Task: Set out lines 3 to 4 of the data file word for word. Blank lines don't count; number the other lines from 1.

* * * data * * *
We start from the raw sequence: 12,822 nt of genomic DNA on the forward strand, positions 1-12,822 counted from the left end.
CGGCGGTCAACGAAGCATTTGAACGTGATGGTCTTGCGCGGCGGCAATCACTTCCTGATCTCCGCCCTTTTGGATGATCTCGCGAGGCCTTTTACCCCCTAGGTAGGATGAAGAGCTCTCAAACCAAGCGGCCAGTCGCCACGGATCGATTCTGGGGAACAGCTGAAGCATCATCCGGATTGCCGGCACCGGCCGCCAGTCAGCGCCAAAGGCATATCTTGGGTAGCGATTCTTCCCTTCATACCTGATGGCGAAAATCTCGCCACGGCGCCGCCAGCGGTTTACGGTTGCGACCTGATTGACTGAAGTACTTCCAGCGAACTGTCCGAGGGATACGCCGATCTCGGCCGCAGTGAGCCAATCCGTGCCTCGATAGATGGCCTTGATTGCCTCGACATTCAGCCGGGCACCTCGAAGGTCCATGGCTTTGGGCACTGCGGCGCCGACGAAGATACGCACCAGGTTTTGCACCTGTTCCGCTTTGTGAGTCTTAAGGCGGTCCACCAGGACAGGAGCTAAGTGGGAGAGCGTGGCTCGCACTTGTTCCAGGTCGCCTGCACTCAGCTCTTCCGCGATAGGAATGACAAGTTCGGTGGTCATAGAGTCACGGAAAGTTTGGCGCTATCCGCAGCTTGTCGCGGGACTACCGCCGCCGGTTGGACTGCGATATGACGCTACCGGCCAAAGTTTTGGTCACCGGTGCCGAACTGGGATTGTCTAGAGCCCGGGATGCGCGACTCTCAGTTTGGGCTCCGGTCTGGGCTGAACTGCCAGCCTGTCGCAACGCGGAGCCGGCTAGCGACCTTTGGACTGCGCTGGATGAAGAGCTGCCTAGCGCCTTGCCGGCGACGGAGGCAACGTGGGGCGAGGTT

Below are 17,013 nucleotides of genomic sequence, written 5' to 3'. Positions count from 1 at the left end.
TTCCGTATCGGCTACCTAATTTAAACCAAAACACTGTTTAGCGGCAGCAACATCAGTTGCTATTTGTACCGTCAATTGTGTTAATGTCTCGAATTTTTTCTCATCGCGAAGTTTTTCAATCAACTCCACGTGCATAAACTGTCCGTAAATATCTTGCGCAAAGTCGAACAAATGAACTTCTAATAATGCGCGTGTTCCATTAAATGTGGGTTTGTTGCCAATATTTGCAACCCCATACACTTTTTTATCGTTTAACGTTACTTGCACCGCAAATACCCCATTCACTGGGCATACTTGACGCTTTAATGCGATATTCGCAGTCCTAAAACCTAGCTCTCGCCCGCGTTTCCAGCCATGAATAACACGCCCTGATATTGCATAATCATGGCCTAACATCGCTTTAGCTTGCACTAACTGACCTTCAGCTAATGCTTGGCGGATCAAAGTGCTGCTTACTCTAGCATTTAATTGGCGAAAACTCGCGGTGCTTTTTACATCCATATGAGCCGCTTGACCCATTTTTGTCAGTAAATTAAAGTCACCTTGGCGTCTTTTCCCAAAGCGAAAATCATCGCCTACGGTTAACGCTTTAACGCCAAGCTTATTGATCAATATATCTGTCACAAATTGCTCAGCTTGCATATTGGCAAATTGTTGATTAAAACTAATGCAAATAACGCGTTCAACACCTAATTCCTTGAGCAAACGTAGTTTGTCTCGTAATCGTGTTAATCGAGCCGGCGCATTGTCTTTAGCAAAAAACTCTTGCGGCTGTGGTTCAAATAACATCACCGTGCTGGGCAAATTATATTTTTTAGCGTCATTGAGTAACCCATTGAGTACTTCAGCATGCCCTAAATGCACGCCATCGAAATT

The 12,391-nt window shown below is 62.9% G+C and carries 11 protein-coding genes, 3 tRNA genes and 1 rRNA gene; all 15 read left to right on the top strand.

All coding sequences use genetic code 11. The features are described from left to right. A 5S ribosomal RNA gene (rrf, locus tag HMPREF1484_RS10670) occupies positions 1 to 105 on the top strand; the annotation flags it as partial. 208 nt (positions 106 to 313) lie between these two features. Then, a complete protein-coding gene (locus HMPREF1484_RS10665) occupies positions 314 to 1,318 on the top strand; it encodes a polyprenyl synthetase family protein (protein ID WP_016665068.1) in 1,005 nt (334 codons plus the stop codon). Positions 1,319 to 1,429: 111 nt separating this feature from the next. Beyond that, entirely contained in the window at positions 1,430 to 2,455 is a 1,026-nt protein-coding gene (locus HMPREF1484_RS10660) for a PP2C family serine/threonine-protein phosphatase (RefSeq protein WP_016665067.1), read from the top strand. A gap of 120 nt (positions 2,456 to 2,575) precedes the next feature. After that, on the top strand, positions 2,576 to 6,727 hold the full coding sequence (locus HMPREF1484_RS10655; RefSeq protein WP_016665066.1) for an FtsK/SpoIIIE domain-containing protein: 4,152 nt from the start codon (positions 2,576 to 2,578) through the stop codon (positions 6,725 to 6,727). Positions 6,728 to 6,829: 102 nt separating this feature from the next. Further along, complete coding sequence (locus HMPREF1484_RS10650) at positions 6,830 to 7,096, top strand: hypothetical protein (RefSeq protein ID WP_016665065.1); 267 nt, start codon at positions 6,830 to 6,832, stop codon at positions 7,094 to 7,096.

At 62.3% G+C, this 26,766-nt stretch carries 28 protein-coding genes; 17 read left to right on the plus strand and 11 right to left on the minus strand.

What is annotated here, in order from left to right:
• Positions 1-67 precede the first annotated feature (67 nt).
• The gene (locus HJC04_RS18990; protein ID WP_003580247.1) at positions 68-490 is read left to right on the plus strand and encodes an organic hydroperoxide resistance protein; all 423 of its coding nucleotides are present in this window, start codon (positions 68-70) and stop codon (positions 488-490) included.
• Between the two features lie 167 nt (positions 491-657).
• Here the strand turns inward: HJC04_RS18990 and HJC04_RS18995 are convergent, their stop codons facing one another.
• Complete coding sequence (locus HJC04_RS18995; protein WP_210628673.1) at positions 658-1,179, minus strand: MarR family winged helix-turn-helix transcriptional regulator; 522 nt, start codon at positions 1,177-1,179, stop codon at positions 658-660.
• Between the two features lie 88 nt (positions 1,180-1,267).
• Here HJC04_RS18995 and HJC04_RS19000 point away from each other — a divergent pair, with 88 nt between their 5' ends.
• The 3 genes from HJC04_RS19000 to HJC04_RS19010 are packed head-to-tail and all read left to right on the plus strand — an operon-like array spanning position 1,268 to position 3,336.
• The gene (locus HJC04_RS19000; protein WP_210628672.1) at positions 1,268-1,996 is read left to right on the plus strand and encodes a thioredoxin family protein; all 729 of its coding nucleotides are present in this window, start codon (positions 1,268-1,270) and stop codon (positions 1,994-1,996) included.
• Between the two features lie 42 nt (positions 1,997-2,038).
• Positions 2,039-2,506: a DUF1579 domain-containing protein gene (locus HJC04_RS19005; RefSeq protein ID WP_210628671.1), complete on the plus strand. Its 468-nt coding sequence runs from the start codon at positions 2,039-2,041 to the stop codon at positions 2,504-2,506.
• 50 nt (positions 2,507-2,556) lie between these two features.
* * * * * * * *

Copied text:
Below are 17,013 nucleotides of genomic sequence, written 5' to 3'. Positions count from 1 at the left end.
TTCCGTATCGGCTACCTAATTTAAACCAAAACACTGTTTAGCGGCAGCAACATCAGTTGCTATTTGTACCGTCAATTGTGTTAATGTCTCGAATTTTTTCTCATCGCGAAGTTTTTCAATCAACTCCACGTGCATAAACTGTCCGTAAATATCTTGCGCAAAGTCGAACAAATGAACTTCTAATAATGCGCGTGTTCCATTAAATGTGGGTTTGTTGCCAATATTTGCAACCCCATACACTTTTTTATCGTTTAACGTTACTTGCACCGCAAATACCCCATTCACTGGGCATACTTGACGCTTTAATGCGATATTCGCAGTCCTAAAACCTAGCTCTCGCCCGCGTTTCCAGCCATGAATAACACGCCCTGATATTGCATAATCATGGCCTAACATCGCTTTAGCTTGCACTAACTGACCTTCAGCTAATGCTTGGCGGATCAAAGTGCTGCTTACTCTAGCATTTAATTGGCGAAAACTCGCGGTGCTTTTTACATCCATATGAGCCGCTTGACCCATTTTTGTCAGTAAATTAAAGTCACCTTGGCGTCTTTTCCCAAAGCGAAAATCATCGCCTACGGTTAACGCTTTAACGCCAAGCTTATTGATCAATATATCTGTCACAAATTGCTCAGCTTGCATATTGGCAAATTGTTGATTAAAACTAATGCAAATAACGCGTTCAACACCTAATTCCTTGAGCAAACGTAGTTTGTCTCGTAATCGTGTTAATCGAGCCGGCGCATTGTCTTTAGCAAAAAACTCTTGCGGCTGTGGTTCAAATAACATCACCGTGCTGGGCAAATTATATTTTTTAGCGTCATTGAGTAACCCATTGAGTACTTCAGCATGCCCTAAATGCACGCCATCGAAATT